Since reviewing airlines is my thing, I rarely book round-trip tickets. Most of my purchases are one-way segments, which allows me to review a wide variety of airlines. Unfortunately for me, one-way JAL fares are (generally) on the obnoxious side of the spectrum.
I’ve never seen a one-way fare from San Diego to Narita this low, so yeah – you better believe that there was some fist pumping going on immediately after purchasing that ticket.
Total points earned for this flight was 8102. This is because I used my American Express Platinum Card to make the purchase, which always gives me 5X points on all airfare purchases. For those of you out there who are mathematically challenged (such as myself), 509 x 5 = 2545. Combined with the 5557 miles flight distance, it ended up being a pretty nice addition to my American Airlines AAdvantage account. At least I thought so.
- 100,000 welcome points (woo-hoo!)
- Earn 5x points on flights and prepaid hotels
- $200 hotel credit + $200 airline fee credit + $155 Walmart credit + $240 digital entertainment credit (and much more)
- Transfer points to a wide variety of global airline and hotel partners
Pros and cons of JAL economy class
I’ve known for years that economy class on Japan Airlines is quite good – even though my only experience with this airline up until this point has been four business class segments back in January 2018 (SAN-NRT, NRT-PEK, PEK-HND, NRT-SAN).
All of those segments were all phenomenal, so naturally, I assumed that economy would be fairly swanky as well. A safe assumption, right? Anyway, as much as I would’ve loved to have flown business class this time, I was still really excited to see (first hand) what the economy experience was all about.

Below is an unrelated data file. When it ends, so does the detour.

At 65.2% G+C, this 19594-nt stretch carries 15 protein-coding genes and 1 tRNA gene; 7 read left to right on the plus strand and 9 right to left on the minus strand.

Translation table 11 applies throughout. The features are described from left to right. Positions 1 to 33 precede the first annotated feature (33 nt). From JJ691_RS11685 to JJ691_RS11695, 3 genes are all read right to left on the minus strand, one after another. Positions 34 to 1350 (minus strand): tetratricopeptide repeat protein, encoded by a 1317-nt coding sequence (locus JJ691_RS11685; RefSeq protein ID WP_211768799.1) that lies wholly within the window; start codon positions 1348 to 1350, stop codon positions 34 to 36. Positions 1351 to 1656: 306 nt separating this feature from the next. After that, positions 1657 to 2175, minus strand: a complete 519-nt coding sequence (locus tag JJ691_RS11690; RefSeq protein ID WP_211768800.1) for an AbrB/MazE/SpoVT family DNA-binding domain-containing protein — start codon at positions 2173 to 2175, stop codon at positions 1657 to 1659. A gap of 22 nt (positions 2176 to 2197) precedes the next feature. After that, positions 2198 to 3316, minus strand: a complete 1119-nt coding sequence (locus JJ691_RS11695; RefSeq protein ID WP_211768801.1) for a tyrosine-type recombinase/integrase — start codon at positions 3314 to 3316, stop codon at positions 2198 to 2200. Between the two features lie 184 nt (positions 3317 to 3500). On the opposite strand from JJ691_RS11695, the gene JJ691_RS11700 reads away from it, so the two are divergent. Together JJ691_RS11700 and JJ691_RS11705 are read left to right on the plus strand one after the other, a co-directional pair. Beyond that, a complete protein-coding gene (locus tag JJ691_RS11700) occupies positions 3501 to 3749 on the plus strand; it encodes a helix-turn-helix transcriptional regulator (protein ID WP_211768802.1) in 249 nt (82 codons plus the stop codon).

- Leg room in JAL long haul economy is nothing short of spectacular. Seat pitch is a very generous 33 inches, which puts it into premium economy category on many other airlines. Heck, even Hawaiian Airlines premium economy wasn’t as good as this.
- Service from the cabin crew was incredible as expected. Japan prides itself on being a service culture, and it shows through in the character (and actions) of the flight attendants. They were all happy, polite, and extremely patient with needy passengers. They also kept me quite happy with a steady flow of beverages and snacks throughout the flight even though I wasn’t asking for anything.
- I really liked the fact that the flight attendants showed each passenger a picture of the meal options to help them make a decision. It certainly helped me!
- As typical with many Asian carriers, I found the cabin temperature to be a bit too warm for my liking. And that says a lot considering that I’m usually the guy wearing sweatshirts in the middle of summer.
- Although the food was good, it was far from being the best meal that I’ve ever been served in economy class (that honor goes to AirAsia on a 45-minute flight from Penang to Kuala Lumpur btw). Anyway, I’m putting this down here in the cons section because I had higher hopes for the meal services.